Methods: This secondary data analysis used data of children (N=2722) at ages 3 and 5 from the restricted version of the Fragile Family Child Wellbeing Study (FFCWS). Neighborhood structural factors were measured at children’s age 3 by three indexes: economic disadvantage, residential instability, and ethnic heterogeneity. Two latent neighborhood process factors, social cohesion and social control, were measured at age 3 using two subscales in the FFCWS: The Informal Social Control Scale and the Social Cohesion and Trust Scale. Child maltreatment was measured at children’s age 3 by the Parent-Child Conflict Tactics Scales. Internalizing and externalizing symptoms were measured by the Child’s Behavioral Checklist (CBCL) at age 5. Structural equation modeling was conducted using Mplus 8.0 (Muthen & Muthen, 2015). Missing data were handled using full maximum likelihood.
Results: The structural equation model had a good fit, with CFI = .952, RMSEA = .034 (90% CI = .032, .036), and SRMR = .036. Economic disadvantage directly increased children’s externalizing symptoms (β = .06, p = .02) and ethnic heterogeneity directly increased children’s internalizing symptoms (β = .06, p = .04) at age 5. Higher levels of economic disadvantage and residential instability were associated with a lower level of social cohesion (economic disadvantage: β = -.24, p < .001; residential instability: β = -.07, p = .003), which in turn directly increased both early childhood internalizing and externalizing symptoms (internalizing symptoms: β = -.10, p = .03; externalizing symptoms: β = -.11, p = .001). High levels of neighborhood economic disadvantage and residential instability decreased social cohesion, which increased emotional assault (β = .18, p < .001) and nonviolent discipline (β = .07, p = .02) and further increased internalizing symptoms at age 5 (emotional assault: β = .07, p = .02; nonviolent discipline: β = .09, p = .004).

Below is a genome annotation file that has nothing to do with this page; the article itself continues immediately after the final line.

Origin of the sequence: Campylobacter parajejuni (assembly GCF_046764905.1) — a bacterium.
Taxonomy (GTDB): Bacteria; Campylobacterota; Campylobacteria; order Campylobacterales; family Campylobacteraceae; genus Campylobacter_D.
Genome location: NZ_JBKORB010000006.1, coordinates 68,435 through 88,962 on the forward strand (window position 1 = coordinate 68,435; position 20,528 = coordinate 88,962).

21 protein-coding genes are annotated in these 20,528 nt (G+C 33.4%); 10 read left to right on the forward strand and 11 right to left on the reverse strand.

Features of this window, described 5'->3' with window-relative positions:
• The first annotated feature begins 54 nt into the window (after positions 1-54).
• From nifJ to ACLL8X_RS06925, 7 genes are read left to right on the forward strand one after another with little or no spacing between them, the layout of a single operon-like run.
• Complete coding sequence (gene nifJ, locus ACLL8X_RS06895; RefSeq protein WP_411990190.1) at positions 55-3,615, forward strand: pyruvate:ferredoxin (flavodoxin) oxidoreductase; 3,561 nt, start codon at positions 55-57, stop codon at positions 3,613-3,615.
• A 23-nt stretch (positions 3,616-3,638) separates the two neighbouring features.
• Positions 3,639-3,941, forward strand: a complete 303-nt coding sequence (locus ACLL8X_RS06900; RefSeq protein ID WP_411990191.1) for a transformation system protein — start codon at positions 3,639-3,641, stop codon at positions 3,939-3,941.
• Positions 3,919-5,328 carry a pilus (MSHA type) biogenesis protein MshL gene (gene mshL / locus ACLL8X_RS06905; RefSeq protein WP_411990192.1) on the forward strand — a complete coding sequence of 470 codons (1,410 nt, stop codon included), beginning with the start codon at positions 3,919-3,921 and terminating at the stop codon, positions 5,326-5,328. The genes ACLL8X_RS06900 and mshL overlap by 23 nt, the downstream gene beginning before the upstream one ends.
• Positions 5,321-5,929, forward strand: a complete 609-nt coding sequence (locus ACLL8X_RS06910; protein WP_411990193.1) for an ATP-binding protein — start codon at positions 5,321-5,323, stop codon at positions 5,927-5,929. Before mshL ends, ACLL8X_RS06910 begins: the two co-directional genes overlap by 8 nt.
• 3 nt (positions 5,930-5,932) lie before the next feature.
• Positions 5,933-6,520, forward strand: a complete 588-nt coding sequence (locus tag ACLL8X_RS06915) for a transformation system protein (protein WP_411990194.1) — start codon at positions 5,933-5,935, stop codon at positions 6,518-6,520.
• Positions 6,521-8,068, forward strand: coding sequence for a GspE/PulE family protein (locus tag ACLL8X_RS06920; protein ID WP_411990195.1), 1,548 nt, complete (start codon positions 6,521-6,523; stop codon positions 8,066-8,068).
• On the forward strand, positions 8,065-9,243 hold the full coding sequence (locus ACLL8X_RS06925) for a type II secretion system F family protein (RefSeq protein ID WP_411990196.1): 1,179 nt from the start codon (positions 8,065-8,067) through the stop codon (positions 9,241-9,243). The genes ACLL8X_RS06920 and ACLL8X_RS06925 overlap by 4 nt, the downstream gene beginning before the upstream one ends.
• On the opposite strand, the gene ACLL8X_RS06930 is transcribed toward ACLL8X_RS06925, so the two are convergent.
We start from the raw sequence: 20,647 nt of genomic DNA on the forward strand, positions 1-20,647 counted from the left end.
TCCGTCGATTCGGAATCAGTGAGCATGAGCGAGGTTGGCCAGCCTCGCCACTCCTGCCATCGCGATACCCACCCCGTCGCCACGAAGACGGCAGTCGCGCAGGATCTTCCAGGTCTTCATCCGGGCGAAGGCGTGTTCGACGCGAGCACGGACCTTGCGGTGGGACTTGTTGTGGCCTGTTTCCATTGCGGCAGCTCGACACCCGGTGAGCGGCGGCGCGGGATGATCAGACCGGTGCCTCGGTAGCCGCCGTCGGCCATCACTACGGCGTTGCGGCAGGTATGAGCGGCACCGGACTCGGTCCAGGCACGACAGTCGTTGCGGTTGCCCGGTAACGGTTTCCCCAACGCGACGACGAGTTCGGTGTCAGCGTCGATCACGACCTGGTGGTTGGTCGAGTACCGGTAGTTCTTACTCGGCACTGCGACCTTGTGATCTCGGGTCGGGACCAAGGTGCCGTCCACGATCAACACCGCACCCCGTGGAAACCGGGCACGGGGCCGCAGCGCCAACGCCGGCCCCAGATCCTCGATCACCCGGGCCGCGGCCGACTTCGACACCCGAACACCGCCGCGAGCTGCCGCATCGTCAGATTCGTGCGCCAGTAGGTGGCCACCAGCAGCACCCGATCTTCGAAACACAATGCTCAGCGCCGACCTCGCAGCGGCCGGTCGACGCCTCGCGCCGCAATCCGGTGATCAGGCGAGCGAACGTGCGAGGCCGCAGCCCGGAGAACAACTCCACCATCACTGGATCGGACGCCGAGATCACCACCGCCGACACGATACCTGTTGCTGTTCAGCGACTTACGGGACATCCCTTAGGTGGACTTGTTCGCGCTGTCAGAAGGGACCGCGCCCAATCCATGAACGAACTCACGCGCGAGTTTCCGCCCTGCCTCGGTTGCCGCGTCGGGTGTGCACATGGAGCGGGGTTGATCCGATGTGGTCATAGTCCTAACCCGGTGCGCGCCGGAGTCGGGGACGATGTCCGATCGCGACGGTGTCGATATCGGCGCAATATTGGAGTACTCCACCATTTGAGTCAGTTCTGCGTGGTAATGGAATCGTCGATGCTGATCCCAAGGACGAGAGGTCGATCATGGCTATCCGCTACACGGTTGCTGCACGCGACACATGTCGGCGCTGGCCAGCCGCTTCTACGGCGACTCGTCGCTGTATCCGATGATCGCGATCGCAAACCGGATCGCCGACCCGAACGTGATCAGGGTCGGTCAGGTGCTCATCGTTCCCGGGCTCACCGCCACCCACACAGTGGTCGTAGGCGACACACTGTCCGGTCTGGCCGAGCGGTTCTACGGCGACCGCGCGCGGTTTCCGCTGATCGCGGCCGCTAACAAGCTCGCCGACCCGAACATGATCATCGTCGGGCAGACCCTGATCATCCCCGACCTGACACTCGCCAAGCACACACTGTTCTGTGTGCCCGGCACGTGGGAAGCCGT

Conclusion: This study found that (a) economic disadvantages and ethnic heterogeneity directly affected early childhood internalizing and externalizing symptoms and indirectly affected early childhood behavioral problems via social cohesion and child maltreatment experiences; and (b) social cohesion expressed strong direct and indirect effects on early childhood behavioral problems. Findings from this study contribute to the current research by expanding and explaining the mechanisms behind environmental influences and individuals’ developmental problems in early life. This study indicates the need for intervention and prevention efforts that promote social support, connections, and neighborhood communities, alongside policies that support child-friendly communities.